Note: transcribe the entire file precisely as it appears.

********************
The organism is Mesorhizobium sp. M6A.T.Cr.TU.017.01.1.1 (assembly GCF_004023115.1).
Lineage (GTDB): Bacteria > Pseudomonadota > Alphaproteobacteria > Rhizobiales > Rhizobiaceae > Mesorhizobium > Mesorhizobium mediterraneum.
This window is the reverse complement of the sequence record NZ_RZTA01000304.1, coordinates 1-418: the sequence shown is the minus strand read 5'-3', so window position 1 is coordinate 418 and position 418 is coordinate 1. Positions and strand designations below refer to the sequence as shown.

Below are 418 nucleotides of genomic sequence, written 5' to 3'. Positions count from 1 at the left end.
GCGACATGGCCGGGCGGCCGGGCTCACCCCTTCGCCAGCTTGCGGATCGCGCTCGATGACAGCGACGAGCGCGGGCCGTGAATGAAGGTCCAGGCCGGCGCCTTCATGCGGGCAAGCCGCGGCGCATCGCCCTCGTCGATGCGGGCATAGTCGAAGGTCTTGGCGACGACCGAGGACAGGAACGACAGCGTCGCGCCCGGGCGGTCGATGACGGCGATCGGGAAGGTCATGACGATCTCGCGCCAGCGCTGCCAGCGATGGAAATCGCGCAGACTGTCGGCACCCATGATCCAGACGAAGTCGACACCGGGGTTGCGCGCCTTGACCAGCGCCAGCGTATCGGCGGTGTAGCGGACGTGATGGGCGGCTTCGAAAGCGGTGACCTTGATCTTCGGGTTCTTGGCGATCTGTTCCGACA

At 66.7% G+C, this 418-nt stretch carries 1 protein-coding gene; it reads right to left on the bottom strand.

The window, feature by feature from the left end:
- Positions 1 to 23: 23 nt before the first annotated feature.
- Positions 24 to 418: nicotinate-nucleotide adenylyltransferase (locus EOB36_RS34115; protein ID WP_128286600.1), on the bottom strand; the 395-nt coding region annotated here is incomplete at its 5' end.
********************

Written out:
The organism is Mesorhizobium sp. M6A.T.Cr.TU.017.01.1.1 (assembly GCF_004023115.1).
Lineage (GTDB): Bacteria > Pseudomonadota > Alphaproteobacteria > Rhizobiales > Rhizobiaceae > Mesorhizobium > Mesorhizobium mediterraneum.
This window is the reverse complement of the sequence record NZ_RZTA01000304.1, coordinates 1-418: the sequence shown is the minus strand read 5'-3', so window position 1 is coordinate 418 and position 418 is coordinate 1. Positions and strand designations below refer to the sequence as shown.

Below are 418 nucleotides of genomic sequence, written 5' to 3'. Positions count from 1 at the left end.
GCGACATGGCCGGGCGGCCGGGCTCACCCCTTCGCCAGCTTGCGGATCGCGCTCGATGACAGCGACGAGCGCGGGCCGTGAATGAAGGTCCAGGCCGGCGCCTTCATGCGGGCAAGCCGCGGCGCATCGCCCTCGTCGATGCGGGCATAGTCGAAGGTCTTGGCGACGACCGAGGACAGGAACGACAGCGTCGCGCCCGGGCGGTCGATGACGGCGATCGGGAAGGTCATGACGATCTCGCGCCAGCGCTGCCAGCGATGGAAATCGCGCAGACTGTCGGCACCCATGATCCAGACGAAGTCGACACCGGGGTTGCGCGCCTTGACCAGCGCCAGCGTATCGGCGGTGTAGCGGACGTGATGGGCGGCTTCGAAAGCGGTGACCTTGATCTTCGGGTTCTTGGCGATCTGTTCCGACA

At 66.7% G+C, this 418-nt stretch carries 1 protein-coding gene; it reads right to left on the bottom strand.

The window, feature by feature from the left end:
- Positions 1 to 23: 23 nt before the first annotated feature.
- Positions 24 to 418: nicotinate-nucleotide adenylyltransferase (locus EOB36_RS34115; protein ID WP_128286600.1), on the bottom strand; the 395-nt coding region annotated here is incomplete at its 5' end.